Posted in Experiments, Recipes

Comfort Food: Cottage Pie

Back in April, I posted a recipe for a traditional Shepherd’s Pie using some lovely minced lamb leftover from a Sunday Roast. These days, what most people call Shepherd’s Pie is usually made using ground beef but, to be strictly accurate, this sort of preparation is more properly called ‘Cottage Pie’.  As with the more traditional shepherd’s dish, a Cottage Pie is essentially ground meat baked casserole style with a topping of mashed potatoes but, again like the lamb variety, there are countless variations.

Onions are a fairly standard addition but, beyond that, carrots, peas and tomatoes are often included, and some even add cheese to the topping (although this is a variation I really don’t care for). Years ago, my mother came up with a modification that I have long since adopted and which uses the unusual addition applesauce to enrich the mix with a lovely tangy sweetness. This is how I will be preparing the dish for this post… 

The Ingredients

  • 5 cups of cooked ground Beef
  • 1 ½ cups of chopped Onion
  • 1 cup frozen Corn
  • ½ cup Flour
  • 8 leaves of fresh Sage
  • 1 tsp. dried Thyme
  • 1 cup Apple sauce
  • 4 Medium potatoes
  • 2 – 4 tbsp. Butter (not shown)
  • Salt and Pepper

The Method

Add the beef, corn, onion, sage, thyme and flour to a large bowl along with a tablespoon of salt and a few grindings of pepper. Now, mix everything together so that all the solids are evenly coated with the flour.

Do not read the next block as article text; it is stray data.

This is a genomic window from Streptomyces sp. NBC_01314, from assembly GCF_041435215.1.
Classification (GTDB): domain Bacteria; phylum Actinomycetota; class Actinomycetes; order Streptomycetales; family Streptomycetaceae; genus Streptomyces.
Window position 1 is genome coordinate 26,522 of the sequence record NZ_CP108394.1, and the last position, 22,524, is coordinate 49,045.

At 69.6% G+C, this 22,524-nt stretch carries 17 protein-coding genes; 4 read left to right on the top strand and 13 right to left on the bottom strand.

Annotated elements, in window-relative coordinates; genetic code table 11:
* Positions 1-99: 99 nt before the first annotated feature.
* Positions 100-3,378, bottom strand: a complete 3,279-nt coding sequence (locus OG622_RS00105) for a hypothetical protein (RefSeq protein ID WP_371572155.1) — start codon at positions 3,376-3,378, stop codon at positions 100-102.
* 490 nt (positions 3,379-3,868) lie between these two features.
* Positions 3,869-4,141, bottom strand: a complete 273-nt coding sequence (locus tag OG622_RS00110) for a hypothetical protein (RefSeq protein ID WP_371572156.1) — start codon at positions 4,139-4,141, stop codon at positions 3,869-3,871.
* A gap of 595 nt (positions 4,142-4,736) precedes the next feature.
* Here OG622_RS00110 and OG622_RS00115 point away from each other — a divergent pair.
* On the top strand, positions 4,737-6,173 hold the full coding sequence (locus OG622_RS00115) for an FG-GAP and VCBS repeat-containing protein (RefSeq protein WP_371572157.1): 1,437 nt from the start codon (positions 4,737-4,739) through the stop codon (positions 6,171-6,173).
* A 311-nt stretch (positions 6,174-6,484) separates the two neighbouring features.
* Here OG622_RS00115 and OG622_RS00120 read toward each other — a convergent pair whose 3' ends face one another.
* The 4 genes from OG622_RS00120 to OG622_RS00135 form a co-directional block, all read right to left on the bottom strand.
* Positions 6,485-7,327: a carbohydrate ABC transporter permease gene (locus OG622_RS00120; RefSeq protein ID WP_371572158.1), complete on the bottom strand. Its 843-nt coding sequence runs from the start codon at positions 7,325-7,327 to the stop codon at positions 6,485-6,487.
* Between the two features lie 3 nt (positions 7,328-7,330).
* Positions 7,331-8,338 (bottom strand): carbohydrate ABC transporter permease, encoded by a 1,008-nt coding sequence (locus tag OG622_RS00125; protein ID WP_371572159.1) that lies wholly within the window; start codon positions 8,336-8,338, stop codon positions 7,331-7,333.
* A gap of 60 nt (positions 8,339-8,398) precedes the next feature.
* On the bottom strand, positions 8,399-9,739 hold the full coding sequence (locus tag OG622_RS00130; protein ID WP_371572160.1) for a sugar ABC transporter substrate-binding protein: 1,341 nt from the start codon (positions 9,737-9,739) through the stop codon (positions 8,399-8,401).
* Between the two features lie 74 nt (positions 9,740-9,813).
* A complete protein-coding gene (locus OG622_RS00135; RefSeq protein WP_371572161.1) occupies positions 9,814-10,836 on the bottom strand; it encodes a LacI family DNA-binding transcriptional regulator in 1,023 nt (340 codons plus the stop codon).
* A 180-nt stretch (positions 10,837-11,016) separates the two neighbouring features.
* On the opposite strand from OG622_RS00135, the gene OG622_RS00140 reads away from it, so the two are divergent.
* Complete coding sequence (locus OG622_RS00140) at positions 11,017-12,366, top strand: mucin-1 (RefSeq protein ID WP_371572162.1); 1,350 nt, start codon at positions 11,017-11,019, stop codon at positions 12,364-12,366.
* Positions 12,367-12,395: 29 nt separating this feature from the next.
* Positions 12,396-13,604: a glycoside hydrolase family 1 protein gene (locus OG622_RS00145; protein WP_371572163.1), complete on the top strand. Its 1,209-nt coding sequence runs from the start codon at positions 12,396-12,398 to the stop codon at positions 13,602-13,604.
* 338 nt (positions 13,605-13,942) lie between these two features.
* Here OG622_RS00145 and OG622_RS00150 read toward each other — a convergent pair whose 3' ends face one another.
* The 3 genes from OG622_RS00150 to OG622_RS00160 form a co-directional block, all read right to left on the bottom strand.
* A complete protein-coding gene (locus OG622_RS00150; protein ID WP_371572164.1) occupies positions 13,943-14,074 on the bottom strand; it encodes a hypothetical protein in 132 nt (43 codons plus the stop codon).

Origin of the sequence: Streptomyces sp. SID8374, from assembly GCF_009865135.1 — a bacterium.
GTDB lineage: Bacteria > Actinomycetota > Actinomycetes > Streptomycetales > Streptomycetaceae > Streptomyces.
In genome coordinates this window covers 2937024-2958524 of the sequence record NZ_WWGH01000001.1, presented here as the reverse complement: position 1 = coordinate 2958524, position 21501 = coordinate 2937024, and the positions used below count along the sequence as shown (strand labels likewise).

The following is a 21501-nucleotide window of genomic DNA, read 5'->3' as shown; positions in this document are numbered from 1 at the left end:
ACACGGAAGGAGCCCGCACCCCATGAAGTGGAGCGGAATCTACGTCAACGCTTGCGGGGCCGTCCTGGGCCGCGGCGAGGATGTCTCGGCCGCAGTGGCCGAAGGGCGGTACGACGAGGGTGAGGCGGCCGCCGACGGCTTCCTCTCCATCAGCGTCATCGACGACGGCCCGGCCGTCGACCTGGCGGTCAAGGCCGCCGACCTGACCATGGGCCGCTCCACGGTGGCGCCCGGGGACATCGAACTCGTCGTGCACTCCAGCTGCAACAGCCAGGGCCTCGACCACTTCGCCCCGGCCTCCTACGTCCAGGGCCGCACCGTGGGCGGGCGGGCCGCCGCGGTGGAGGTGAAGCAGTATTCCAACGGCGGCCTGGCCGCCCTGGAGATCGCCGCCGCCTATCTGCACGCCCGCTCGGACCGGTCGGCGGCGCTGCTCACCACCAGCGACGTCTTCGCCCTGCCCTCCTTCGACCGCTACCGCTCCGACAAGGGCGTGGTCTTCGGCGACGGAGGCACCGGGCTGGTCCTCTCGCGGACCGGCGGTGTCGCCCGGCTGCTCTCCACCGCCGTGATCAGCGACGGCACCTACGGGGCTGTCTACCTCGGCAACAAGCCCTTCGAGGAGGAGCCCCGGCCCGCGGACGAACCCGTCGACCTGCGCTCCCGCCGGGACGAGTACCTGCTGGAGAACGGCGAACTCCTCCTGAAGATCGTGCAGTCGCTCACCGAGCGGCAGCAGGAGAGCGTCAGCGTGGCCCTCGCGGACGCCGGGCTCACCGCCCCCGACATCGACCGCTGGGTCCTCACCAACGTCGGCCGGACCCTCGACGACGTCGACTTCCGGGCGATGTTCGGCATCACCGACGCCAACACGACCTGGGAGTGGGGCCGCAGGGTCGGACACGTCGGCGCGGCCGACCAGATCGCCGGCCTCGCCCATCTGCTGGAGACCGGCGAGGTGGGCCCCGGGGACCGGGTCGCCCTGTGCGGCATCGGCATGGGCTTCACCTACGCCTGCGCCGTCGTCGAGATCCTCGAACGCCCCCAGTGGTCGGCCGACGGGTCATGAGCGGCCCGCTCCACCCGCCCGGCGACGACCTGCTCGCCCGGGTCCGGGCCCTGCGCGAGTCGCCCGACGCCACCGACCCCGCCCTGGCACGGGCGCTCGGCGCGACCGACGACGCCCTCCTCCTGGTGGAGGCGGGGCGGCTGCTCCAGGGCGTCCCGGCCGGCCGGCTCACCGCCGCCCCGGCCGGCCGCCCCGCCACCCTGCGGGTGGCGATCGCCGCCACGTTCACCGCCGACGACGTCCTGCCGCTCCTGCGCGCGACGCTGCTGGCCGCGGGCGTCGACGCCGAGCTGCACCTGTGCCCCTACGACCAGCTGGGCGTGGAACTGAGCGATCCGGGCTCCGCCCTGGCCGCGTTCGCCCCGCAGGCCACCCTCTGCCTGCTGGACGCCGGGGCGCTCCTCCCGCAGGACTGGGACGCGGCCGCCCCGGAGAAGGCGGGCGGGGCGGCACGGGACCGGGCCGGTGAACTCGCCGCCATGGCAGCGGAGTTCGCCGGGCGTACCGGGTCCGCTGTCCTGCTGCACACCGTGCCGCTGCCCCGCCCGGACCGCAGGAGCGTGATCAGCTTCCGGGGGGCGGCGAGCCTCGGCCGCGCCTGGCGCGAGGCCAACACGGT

Now add the apple sauce and turn the mixture out into a suitable baking dish. Press down well, smoothing it all out to an even depth.

Next, peel the potatoes and boil until tender in salted water. Mash them with butter (and a little cream if you have any) and spread the mix evenly over the meat mixture in the baking dish. Smooth it out and then use a fork to make furrows or an attractive crosshatch pattern over the top. If you like, you can also brush the potato topping with a little cream or full-fat milk as this will help it brown nicely.

Now heat your oven to 375 degrees and cook the pie for about 45 minutes or so. If the top starts to brown a little too quickly then cover the dish with foil. When it is done, remove from the oven and let it rest for a good ten minutes before serving.

The Verdict

Well, I have made this dish so many times now I can almost make it in my sleep so there were no surprises here. Indeed, as always, I ate a bit more than I really should have. The only thing that was a bit different with this attempt was that I used fresh sage, which is not often available to me. Dried sage is fine, usually, but I really like the fresh and I suggest you use it yourselves if possible. If you have neither, a little thyme is nice by itself but sage really works well with apple

Anyway, I should probably confess, here, that we did not eat this exactly as you see it on the serving plate pictured above. When I was a kid, my mother always put HP sauce on the table when she served this dish because my father liked a little on top. She also put out ketchup, because my brother and sisters liked that particular condiment as an addition. As for me… well, I discovered that *both* go really well with either Shepherd’s Pie or Cottage Pie and now I can’t eat them without the two of them as an added touch. I know that sounds like a horrible Philistine practice but, although I hang my head in shame, I have tell you… it’s REALLY, REALLY good! Heck… I even have my wife eating it that way now…